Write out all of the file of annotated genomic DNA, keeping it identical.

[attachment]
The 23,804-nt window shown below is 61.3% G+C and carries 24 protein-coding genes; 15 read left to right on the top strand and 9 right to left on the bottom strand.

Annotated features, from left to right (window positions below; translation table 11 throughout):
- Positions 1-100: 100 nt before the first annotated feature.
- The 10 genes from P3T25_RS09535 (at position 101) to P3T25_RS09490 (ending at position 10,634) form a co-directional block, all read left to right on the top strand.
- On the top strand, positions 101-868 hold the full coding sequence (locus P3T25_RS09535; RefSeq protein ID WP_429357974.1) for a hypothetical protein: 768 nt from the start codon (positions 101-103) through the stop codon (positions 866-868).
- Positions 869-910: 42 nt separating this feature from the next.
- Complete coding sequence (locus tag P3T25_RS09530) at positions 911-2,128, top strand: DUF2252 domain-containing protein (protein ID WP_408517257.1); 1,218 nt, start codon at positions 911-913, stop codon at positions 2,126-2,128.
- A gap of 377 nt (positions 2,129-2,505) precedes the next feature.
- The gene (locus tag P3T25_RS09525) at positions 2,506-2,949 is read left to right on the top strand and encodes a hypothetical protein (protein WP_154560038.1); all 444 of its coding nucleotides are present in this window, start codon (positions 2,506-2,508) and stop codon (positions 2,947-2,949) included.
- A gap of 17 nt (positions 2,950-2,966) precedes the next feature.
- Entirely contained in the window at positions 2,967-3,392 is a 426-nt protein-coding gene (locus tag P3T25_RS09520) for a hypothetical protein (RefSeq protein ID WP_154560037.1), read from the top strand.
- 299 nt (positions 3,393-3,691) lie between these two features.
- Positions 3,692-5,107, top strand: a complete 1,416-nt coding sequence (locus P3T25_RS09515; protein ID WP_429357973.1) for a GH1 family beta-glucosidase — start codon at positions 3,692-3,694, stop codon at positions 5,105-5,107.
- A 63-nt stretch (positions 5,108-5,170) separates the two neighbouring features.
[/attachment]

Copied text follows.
The 23,804-nt window shown below is 61.3% G+C and carries 24 protein-coding genes; 15 read left to right on the top strand and 9 right to left on the bottom strand.

Annotated features, from left to right (window positions below; translation table 11 throughout):
- Positions 1-100: 100 nt before the first annotated feature.
- The 10 genes from P3T25_RS09535 (at position 101) to P3T25_RS09490 (ending at position 10,634) form a co-directional block, all read left to right on the top strand.
- On the top strand, positions 101-868 hold the full coding sequence (locus P3T25_RS09535; RefSeq protein ID WP_429357974.1) for a hypothetical protein: 768 nt from the start codon (positions 101-103) through the stop codon (positions 866-868).
- Positions 869-910: 42 nt separating this feature from the next.
- Complete coding sequence (locus tag P3T25_RS09530) at positions 911-2,128, top strand: DUF2252 domain-containing protein (protein ID WP_408517257.1); 1,218 nt, start codon at positions 911-913, stop codon at positions 2,126-2,128.
- A gap of 377 nt (positions 2,129-2,505) precedes the next feature.
- The gene (locus tag P3T25_RS09525) at positions 2,506-2,949 is read left to right on the top strand and encodes a hypothetical protein (protein WP_154560038.1); all 444 of its coding nucleotides are present in this window, start codon (positions 2,506-2,508) and stop codon (positions 2,947-2,949) included.
- A gap of 17 nt (positions 2,950-2,966) precedes the next feature.
- Entirely contained in the window at positions 2,967-3,392 is a 426-nt protein-coding gene (locus tag P3T25_RS09520) for a hypothetical protein (RefSeq protein ID WP_154560037.1), read from the top strand.
- 299 nt (positions 3,393-3,691) lie between these two features.
- Positions 3,692-5,107, top strand: a complete 1,416-nt coding sequence (locus P3T25_RS09515; protein ID WP_429357973.1) for a GH1 family beta-glucosidase — start codon at positions 3,692-3,694, stop codon at positions 5,105-5,107.
- A 63-nt stretch (positions 5,108-5,170) separates the two neighbouring features.